We are in love with our mobile devices, and with good reason; they are tremendously useful things, in large part because of the combination of highly compact built-in smarts and a supporting infrastructure and ecosystem. We may focus on the ooh-shiny aspects, but underneath it all lies the issue of power consumption: how much we use and where we get it from.
While clever use of technology can help us to be more efficient, whether it's smarter HVAC systems, smart motors, and a raft of other products and systems that let us optimize our environments and activities, those technologies also consume energy. And, as I learned last week when I was attending the MEMS Executive Congress in Scottsdale, AZ, energy consumption of such information and communication technologies is growing very, very fast. Ajith Amerasekera from Texas Instruments gave a talk about ultra-low-power electronics and why they are so important. To start, I'll share one of the facts about cloud computing from his talk that boggled my mind: If the cloud were a country, it would be the fifth largest consumer of energy, and its energy consumption is growing. That's pretty startling, right?
It's not just a question of figuring out ways to make server farms, data warehouses, and communication networks more efficient, although that's definitely important. It's also about making the devices that connect to the cloud and networks more efficient, too. Streaming takes energy, mobile devices take energy, and powering the wireless infrastructure that makes our devices so necessary to us takes a huge amount of energy. While better batteries are never a bad thing, the energy demand is exceeding the ability of current battery technology to improve its energy density (again according to Ajith), so we need new technologies that offer greater capacity, more charge cycles, and faster charge rates. (Did you know that current lithium ion batteries have a greater energy density than a grenade? I didn't. Now I can't decide whether I think that's cool or worrisome. It may be a toss-up.) I'll add that if it's a rechargeable battery, the electricity to recharge it has to come from somewhere, too.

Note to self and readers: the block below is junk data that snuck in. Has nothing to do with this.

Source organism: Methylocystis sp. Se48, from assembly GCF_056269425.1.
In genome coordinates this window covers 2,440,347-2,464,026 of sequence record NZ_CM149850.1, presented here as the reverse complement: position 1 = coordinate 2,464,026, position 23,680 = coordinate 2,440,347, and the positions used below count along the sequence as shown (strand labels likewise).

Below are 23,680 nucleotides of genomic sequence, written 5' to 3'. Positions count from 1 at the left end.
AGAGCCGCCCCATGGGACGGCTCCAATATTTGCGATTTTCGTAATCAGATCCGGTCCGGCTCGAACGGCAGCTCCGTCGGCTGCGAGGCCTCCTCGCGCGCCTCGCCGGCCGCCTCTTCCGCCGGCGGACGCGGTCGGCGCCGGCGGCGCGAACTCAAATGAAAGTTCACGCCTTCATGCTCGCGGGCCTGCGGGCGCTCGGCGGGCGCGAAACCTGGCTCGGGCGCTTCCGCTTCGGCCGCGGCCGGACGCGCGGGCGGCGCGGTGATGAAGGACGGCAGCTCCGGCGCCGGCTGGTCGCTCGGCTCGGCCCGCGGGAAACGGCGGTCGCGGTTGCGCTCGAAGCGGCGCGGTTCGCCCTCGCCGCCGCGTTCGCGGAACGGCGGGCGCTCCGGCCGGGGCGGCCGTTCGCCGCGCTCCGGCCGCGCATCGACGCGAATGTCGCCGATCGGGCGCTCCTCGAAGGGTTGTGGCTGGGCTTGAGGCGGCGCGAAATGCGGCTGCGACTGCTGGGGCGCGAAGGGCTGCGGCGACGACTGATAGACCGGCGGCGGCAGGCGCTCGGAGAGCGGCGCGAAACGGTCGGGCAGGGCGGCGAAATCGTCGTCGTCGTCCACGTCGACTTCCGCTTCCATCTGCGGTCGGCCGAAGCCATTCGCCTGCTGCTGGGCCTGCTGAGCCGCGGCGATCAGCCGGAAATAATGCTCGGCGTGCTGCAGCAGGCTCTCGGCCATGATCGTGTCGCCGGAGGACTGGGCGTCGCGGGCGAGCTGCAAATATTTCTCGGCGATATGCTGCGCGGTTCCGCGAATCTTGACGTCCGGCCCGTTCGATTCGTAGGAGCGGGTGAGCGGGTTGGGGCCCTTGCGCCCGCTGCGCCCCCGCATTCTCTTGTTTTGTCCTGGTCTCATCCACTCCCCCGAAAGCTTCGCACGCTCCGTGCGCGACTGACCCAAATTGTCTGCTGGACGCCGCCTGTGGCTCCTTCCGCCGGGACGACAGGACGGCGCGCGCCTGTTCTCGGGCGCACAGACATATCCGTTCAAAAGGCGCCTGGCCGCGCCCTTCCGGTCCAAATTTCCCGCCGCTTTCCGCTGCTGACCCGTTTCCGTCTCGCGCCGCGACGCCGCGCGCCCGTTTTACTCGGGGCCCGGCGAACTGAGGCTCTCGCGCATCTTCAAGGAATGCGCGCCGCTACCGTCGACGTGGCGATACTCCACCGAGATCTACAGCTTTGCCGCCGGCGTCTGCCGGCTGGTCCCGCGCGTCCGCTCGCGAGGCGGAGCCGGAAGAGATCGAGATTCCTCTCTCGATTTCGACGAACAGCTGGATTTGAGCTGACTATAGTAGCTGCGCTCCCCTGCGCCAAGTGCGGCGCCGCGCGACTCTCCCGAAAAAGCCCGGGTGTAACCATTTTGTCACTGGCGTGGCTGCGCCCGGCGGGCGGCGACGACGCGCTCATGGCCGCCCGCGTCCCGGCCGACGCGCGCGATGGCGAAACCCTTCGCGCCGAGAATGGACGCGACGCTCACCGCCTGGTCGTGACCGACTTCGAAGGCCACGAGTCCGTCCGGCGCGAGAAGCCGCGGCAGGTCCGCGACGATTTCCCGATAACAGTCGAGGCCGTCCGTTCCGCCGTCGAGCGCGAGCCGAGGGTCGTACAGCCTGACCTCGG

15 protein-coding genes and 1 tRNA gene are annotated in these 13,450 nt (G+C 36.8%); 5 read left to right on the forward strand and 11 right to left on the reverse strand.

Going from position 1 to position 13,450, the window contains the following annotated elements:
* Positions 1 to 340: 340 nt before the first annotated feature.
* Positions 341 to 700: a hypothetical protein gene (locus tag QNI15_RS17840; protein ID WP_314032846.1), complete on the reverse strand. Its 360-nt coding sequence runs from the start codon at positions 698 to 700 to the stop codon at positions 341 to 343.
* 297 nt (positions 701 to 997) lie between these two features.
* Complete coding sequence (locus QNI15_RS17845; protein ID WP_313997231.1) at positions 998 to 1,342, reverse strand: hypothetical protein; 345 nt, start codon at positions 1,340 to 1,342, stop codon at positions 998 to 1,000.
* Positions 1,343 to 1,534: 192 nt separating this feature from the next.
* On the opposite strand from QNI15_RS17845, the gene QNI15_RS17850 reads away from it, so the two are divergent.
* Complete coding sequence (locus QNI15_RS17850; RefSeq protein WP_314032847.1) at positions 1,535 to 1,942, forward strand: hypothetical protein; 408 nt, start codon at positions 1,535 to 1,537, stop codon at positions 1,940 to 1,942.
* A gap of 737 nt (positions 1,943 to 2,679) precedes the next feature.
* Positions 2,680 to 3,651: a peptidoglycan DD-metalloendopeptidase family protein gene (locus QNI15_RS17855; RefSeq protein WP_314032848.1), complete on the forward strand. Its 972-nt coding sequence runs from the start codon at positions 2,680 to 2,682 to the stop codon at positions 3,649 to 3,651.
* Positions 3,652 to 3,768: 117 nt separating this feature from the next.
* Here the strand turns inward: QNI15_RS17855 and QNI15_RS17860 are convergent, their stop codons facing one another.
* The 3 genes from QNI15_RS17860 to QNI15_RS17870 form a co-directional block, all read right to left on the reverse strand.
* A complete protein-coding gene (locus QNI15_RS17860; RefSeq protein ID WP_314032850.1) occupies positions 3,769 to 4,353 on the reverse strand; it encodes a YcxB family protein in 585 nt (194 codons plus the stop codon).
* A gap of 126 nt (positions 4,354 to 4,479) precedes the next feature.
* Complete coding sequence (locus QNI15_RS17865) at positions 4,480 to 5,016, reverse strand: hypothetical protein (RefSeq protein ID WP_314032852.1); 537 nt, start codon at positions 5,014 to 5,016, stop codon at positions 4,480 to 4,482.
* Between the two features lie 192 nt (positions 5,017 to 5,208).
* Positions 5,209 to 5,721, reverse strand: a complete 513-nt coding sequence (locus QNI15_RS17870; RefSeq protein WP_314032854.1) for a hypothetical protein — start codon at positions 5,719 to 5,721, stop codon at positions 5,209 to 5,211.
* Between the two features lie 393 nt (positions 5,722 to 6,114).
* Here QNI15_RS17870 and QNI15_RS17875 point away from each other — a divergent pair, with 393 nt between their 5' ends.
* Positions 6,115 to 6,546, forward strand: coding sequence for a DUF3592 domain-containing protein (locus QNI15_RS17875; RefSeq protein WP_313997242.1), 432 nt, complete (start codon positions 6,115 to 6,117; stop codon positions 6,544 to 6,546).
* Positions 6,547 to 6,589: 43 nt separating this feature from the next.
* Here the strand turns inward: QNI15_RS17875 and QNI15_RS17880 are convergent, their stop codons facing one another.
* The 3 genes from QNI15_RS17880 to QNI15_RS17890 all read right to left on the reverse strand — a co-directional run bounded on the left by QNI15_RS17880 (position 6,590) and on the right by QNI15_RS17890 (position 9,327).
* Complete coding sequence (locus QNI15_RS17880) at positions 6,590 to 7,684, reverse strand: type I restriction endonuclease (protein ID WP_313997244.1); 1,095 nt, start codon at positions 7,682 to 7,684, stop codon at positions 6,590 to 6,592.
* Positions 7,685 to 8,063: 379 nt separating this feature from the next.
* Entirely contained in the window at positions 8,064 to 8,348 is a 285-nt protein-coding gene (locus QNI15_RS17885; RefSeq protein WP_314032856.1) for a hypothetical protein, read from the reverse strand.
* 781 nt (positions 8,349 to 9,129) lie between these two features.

Ultra-low-power electronics is one of the enabling technologies for the kind of pervasive computing/Internet of Things we seem to be inching towards, a dependable and autonomous environment that anticipates our needs, adapts to us, and is controllable (unless a massive storm comes through, in which case all bets may be off). It's not the only thing required, by any stretch of the imagination, but smaller, more efficient, lower-power electronics is key if we are to move from the idea to practical implementation. Heck, consider wireless sensors that require both a small form factor and low-power operation to achieve longevity and utility! If you're interested in learning more, you can view the slides from Ajith's May 2011 IEEE Solid-State Circuit Society (SSCS) Distinguished Lecture here (PDF). which are educational and thought-provoking.